For example, Medicare doesn’t cover breast augmentation. But it does cover breast prostheses and reconstruction if you have a mastectomy because of breast cancer. Part A pays for reconstruction surgery if done it’s in an inpatient setting. Part B pays for it if it’s done in an outpatient setting. Part B also pays for external breast prostheses, including a post-surgical bra.
See our “Guide to Medicare” to learn more about what this national health insurance program covers and doesn’t cover, by the way. And consider checking out this article, too: “What’s the Difference Between Medicare and Medicaid?”
Medicare and Medicaid aren’t the only forms of health insurance that sometimes make exceptions for cosmetic surgeries.
In fact, most health plans cover the following if a doctor says they’re medically necessary.
Like Medicaid and Medicare, most health insurance plans help pay for breast augmentation or reconstruction after a mastectomy.
There’s a good reason for this, and it’s not just that insurers here have big hearts. Instead, it’s because the law requires it. Or at least it requires it to an extent.
The Women’s Health and Cancer Rights Act, passed in 1998, requires “all group health plans that pay for mastectomy to also cover prostheses and reconstructive procedures,” according to breastcancer.org.
Health plans that don’t cover mastectomy must be few and far between. It’s a good bet that yours covers necessary breast augmentation as well.
By the way, breast augmentation in this case doesn’t just mean reconstruction after mastectomy. It also means reconstruction after lumpectomy. And refining a reconstructed one. And even creating symmetry or balance between two breasts after one is reconstructed.
Finally, you don’t have to have this surgery done right away after a mastectomy. Your policy should cover it even if you wait a number of years.
Most US health insurance policies cover breast reduction as well as reconstruction. If you meet certain criteria, of course.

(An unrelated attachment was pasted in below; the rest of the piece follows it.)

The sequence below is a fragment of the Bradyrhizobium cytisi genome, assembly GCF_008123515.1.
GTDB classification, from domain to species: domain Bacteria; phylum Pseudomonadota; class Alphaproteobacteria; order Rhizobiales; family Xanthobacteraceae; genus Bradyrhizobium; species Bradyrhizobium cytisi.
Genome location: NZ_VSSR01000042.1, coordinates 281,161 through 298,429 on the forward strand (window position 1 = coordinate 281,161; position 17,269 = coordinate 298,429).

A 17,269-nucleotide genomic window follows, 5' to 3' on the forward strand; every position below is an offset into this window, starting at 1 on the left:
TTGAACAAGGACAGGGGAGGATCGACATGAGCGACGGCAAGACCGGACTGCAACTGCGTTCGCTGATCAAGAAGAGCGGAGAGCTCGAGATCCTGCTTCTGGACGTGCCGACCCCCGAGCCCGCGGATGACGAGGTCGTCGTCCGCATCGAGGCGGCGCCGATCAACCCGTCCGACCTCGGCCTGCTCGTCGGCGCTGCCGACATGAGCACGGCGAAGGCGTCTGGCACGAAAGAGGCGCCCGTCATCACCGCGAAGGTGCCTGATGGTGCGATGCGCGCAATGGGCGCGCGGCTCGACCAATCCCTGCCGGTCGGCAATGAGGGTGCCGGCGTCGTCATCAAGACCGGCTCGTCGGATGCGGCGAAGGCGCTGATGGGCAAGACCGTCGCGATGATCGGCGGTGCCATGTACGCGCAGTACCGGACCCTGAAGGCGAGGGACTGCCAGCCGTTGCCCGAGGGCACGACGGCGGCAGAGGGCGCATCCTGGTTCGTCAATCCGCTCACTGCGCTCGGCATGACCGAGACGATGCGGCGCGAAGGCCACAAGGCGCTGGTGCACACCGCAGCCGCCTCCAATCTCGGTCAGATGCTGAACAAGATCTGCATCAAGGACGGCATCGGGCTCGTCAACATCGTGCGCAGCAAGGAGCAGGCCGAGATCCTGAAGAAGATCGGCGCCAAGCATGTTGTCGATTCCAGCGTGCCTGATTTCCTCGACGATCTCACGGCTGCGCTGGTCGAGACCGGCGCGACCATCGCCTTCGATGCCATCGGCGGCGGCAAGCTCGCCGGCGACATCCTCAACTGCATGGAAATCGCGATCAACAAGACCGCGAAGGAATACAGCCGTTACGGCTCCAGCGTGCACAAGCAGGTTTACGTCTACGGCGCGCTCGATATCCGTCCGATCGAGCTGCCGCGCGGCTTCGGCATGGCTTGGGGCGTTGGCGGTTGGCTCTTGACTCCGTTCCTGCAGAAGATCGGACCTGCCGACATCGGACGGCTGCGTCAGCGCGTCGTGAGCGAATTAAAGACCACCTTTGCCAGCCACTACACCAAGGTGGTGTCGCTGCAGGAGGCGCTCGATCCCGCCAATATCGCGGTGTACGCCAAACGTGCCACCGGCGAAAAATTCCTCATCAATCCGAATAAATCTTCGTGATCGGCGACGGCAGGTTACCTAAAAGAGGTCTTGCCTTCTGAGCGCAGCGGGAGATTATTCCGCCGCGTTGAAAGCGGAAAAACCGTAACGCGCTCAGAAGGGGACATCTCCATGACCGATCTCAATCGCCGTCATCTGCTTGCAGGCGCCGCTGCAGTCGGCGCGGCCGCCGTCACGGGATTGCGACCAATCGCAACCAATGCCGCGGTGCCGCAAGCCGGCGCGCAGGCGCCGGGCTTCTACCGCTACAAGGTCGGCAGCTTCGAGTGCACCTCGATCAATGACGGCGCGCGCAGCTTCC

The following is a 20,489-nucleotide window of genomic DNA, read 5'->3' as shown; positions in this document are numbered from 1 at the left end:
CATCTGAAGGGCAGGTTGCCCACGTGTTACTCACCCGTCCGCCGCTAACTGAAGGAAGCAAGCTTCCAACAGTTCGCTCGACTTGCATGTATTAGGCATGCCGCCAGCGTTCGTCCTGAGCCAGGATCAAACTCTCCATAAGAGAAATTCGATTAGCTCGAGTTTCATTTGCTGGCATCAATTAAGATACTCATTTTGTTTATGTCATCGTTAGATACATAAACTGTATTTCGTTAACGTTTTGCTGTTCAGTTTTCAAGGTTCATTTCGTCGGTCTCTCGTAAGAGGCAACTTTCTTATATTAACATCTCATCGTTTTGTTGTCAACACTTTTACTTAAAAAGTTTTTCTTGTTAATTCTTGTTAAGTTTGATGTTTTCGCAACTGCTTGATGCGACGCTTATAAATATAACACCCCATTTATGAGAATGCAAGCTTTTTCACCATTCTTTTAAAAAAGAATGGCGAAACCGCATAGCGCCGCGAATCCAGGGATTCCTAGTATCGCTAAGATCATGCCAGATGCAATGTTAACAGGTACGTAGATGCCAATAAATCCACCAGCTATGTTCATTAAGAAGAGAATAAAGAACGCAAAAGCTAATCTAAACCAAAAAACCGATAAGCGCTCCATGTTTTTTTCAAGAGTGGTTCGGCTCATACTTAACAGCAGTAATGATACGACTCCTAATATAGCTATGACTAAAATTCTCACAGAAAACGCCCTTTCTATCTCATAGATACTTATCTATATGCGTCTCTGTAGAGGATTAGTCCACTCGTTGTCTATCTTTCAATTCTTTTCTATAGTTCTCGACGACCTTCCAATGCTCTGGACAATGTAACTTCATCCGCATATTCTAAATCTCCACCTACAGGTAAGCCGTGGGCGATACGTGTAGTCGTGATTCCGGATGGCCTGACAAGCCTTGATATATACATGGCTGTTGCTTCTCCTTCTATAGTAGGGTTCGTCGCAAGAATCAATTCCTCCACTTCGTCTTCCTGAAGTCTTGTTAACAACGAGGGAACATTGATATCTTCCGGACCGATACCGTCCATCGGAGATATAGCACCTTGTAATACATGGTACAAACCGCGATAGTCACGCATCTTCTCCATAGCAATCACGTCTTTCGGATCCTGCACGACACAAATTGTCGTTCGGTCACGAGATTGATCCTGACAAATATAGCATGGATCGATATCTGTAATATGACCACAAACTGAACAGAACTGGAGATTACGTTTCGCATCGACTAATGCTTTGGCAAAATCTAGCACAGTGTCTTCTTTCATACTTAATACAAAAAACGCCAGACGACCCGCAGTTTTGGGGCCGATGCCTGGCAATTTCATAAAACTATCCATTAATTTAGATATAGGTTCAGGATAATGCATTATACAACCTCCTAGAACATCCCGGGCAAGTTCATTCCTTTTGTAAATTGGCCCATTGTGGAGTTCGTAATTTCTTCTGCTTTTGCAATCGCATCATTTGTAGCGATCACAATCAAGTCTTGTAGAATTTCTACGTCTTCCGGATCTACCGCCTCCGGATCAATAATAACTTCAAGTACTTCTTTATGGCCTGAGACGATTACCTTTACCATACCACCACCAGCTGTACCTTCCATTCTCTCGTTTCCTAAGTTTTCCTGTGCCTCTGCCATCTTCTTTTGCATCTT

One example is if you’re a woman and the size of your breasts causes pain or discomfort. Another example is if you’re a man who has overly or unusually large breasts.
Your health insurer won’t just take your word that you’re experiencing either of these issues. First you’ll need to see your doctor or physician. They will examine you and agree that surgery is needed to correct your problems.
After that, you’ll probably have to fill out some forms and get certain pieces of information from your healthcare provider. You may have to see a physical therapist or try prescription drugs, too.
At some point, though, you’ll hopefully convince the insurance company that you don’t want the surgery for cosmetic reasons. And that’s when it’ll give the go-ahead to coverage.
Strangely, you need to have a mastectomy if you want your health insurance to pay for even a portion of a butt lift.
The reason: according to Reader’s Digest, some surgeons “create new breasts out of skin, fat, and blood vessels removed from the gluteal area.” (The gluteal area is your butt, in case you’re confused.)
Yes, the procedure improves the look of your backside, but it’s a side effect. Enhancing your appearance isn’t its focus, so your health plan is more likely to cover it. Assuming it’s done after a mastectomy.
Why would an insurance company ever cover this kind of procedure? After all, it’s the definition of cosmetic, right?
Actually, that’s not always true. Some people need to have one or both of their eyelids lifted so they can see properly. (If their eyelids are “hooded” and obscure their vision.)
Should you find yourself in that situation, talk with your doctor. And talk with your insurer, too. The latter may cover any surgery that’s needed to fix the issue.
You winding up a bit more attractive afterward is just a bonus.
Health insurance normally doesn’t cover nose jobs. That’s true – for the most part. How so? Well, while you shouldn’t look for your plan to pay for the full cost of a nose job, it might pay a portion of it.
This is most likely if your physician or a specialist finds that you have a deviated septum. In such situations, your health plan--no matter what type--may pay for surgical correction.